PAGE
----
This morning, I was a guest on Rev. Jesse Jackson’s radio show, “Keep Hope Alive” produced by Santita Jackson. I was one of six guests (along with Drs. Peter Heltzel & Martha Simmons) for the two hour show. Rev. Jackson posed the simple question to all of the guests, “Who is Jesus?” The conversation that followed was lively, challenging and provocative.
Rev. Jackson reminded us that we have commercialized Easter and Christmas with the cute little Easter Bunny and the jolly Coca Cola styled Santa Claus. We are good at “Americanization” and we are losing our touch for Christianity. We have made Easter and Christmas a “holiday” rather than a “Holy Day”. Easter is a “Holy Day” which needs to be set apart to celebrate the resurrection of Jesus Christ.
As I listened to the lively conversation on “who Jesus is”- my thoughts are on how American Christianity have sanitized Jesus into a clean, white, status quo favorite uncle figure who we can call for advice. How did we come so far from the Jesus who was born a Jew, poor, marginalized, exiled, and with a death warrant?
Jesus came to shake up the status quo and called all of us to follow him. We are not to sit quietly while the poor are hungry, the innocent are being killed by gun violence and the sick are being denied medical care…..
Jesus spoke against the rulers who were selfish and greedy and egocentric. Jesus told us that when we do it to the least of our neighbors, we do it to him. This seems like a far cry from the co-opted Jesus of Western Christianity.
Rev. Jackson reminded us this morning of the work of Dr. Martin Luther King. Dr. King suffered deeply as his work was painful and difficult. Dr. King was fighting against many social injustices. But today, many of us love the public speaker and preacher who was martyred, but we forget the difficulties of Dr. King’s day to day struggles to organize and resist. As I think about the life and death of Jesus, I see Jesus made into a beautiful icon. Jesus is beautifully portrayed in the works of Michelangelo. He is presented as a ‘sanitized’ Jesus that we forget the difficult work that Jesus was engaged in as he fed the poor, challenged to the rich to give up their wealth and be with those who are sick. Just as we like the “martyred Dr. King”, we like the “feel good” Jesus and not the Jesus who makes us feel uncomfortable in our pews. We love the martyred Jesus, but not the Jesus who turned the tables of the money changers in the temple. We love the Jesus who gives us peace but not the Jesus who challenges us to be peacemakers in this violent world. We like to sing praises and joys to Jesus, but not shouts of social inequality which occur daily before our very own eyes. We have become “armchair Christians” who like to feel good, but not act to make good.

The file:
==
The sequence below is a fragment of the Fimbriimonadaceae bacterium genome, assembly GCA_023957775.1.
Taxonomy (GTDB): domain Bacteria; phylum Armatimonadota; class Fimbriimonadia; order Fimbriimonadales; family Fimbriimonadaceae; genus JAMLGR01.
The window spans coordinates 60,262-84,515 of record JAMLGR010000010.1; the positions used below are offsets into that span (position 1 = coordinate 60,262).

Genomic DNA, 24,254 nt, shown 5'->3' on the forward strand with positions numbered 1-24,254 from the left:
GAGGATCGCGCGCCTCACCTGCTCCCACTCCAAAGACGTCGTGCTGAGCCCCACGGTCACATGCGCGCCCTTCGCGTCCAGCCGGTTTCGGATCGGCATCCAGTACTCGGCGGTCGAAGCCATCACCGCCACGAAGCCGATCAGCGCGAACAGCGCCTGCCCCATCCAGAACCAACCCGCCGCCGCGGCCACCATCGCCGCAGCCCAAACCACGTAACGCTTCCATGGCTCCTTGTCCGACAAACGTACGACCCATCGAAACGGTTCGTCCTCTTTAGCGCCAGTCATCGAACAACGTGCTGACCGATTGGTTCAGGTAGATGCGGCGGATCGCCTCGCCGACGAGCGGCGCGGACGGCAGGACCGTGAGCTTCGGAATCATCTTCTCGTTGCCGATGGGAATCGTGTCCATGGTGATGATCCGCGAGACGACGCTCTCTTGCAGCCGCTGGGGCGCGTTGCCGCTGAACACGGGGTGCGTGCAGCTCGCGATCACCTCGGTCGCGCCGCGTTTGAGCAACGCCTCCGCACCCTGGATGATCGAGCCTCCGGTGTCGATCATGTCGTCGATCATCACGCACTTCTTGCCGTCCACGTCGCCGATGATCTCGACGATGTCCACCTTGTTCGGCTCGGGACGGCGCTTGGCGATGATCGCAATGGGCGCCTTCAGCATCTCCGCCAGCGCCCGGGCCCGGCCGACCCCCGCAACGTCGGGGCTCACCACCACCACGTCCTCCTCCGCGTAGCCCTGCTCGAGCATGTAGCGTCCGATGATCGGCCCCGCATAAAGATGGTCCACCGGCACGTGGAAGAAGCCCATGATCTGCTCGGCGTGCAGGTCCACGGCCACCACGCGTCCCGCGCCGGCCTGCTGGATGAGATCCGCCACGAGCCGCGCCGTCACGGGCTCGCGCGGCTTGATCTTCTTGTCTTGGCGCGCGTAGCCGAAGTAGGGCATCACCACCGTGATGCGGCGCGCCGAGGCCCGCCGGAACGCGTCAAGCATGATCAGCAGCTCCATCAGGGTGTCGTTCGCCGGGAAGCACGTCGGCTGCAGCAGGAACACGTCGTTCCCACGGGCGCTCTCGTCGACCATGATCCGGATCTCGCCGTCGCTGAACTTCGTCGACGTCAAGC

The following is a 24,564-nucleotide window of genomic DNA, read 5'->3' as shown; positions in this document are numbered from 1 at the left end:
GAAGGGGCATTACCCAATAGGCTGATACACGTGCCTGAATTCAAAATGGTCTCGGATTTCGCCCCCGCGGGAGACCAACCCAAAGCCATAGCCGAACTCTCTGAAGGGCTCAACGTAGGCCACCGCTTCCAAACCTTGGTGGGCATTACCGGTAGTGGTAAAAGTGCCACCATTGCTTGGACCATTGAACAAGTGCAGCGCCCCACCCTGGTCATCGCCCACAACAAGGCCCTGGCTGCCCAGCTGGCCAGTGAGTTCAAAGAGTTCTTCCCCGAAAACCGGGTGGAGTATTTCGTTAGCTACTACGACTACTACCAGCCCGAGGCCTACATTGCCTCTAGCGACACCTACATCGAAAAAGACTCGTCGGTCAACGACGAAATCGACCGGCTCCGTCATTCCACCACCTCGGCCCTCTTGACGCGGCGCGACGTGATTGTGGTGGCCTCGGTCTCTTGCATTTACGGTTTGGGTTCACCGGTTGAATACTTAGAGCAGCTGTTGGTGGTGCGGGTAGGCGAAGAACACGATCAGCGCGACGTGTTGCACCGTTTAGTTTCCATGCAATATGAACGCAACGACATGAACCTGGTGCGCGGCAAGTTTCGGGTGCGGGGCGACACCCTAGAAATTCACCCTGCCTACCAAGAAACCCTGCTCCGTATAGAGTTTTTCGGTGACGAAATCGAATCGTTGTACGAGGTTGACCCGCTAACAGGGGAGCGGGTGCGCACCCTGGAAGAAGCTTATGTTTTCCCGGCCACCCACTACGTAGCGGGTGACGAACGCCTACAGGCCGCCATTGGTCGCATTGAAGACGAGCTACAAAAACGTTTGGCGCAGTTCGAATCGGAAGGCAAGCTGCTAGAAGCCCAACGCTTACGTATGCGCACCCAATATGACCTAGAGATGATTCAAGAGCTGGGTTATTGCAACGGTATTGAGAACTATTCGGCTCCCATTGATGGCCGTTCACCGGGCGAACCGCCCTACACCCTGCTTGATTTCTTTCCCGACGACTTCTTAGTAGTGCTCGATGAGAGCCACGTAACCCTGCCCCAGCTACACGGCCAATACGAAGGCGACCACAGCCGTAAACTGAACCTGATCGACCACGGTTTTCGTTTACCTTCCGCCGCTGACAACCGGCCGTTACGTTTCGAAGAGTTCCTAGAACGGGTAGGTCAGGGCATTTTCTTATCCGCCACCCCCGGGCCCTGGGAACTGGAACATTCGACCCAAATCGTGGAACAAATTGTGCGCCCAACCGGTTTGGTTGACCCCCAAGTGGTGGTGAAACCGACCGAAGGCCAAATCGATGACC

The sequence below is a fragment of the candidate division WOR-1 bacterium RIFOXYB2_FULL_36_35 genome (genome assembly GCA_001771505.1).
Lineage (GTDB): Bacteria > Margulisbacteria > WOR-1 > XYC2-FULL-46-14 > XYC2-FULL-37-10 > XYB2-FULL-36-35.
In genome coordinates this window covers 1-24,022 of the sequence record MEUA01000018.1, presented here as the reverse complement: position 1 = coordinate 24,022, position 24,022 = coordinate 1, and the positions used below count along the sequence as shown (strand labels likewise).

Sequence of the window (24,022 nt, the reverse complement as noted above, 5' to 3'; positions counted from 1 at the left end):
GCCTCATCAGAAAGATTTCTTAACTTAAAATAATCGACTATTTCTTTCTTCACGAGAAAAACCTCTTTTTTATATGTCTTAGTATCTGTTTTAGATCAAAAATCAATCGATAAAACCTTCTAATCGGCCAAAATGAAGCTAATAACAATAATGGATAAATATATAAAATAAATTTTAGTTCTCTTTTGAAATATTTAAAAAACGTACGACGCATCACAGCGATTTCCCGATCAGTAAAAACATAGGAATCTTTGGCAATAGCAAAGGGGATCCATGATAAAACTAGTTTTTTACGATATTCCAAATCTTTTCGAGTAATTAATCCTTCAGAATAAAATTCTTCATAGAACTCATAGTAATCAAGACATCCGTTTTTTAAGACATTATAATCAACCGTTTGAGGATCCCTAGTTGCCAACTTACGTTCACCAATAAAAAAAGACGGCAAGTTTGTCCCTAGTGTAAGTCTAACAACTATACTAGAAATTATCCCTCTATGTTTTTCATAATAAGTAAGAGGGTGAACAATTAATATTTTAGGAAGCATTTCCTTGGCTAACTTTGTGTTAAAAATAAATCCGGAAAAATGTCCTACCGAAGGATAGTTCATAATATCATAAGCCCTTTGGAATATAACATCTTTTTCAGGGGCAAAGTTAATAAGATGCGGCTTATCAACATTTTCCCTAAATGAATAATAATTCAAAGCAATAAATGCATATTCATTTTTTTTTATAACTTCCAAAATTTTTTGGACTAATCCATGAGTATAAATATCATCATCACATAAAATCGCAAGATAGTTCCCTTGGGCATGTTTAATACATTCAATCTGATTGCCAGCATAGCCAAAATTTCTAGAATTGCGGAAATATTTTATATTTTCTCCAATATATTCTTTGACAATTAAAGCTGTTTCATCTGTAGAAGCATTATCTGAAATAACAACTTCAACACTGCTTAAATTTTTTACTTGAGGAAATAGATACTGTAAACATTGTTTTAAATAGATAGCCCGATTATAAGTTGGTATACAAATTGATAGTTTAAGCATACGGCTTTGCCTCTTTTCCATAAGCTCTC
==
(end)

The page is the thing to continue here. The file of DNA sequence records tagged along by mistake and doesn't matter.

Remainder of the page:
As we celebrate this “Holy Day” of Easter, we need to answer the call and challenge of Jesus. Jesus calls us all to task.
What will you and I do? What will we endeavor to do to help build the Reign of God here on this earth? Peace and Blessings.
[read also: After Newtown: Will We Finally Act?]
Grace Ji-Sun Kim is Associate Professor of Doctrinal Theology and the Director of the MATS program at Moravian Theological Seminary. She is the author of Colonialism, Han and the Transformative Spirit (Palgrave Pivot), The Holy Spirit, Chi, and the Other: A Model of Global and Intercultural Pneumatology (Palgrave Macmillan) and The Grace of Sophia: A Korean North American Women’s Christology (Pilgrim Press).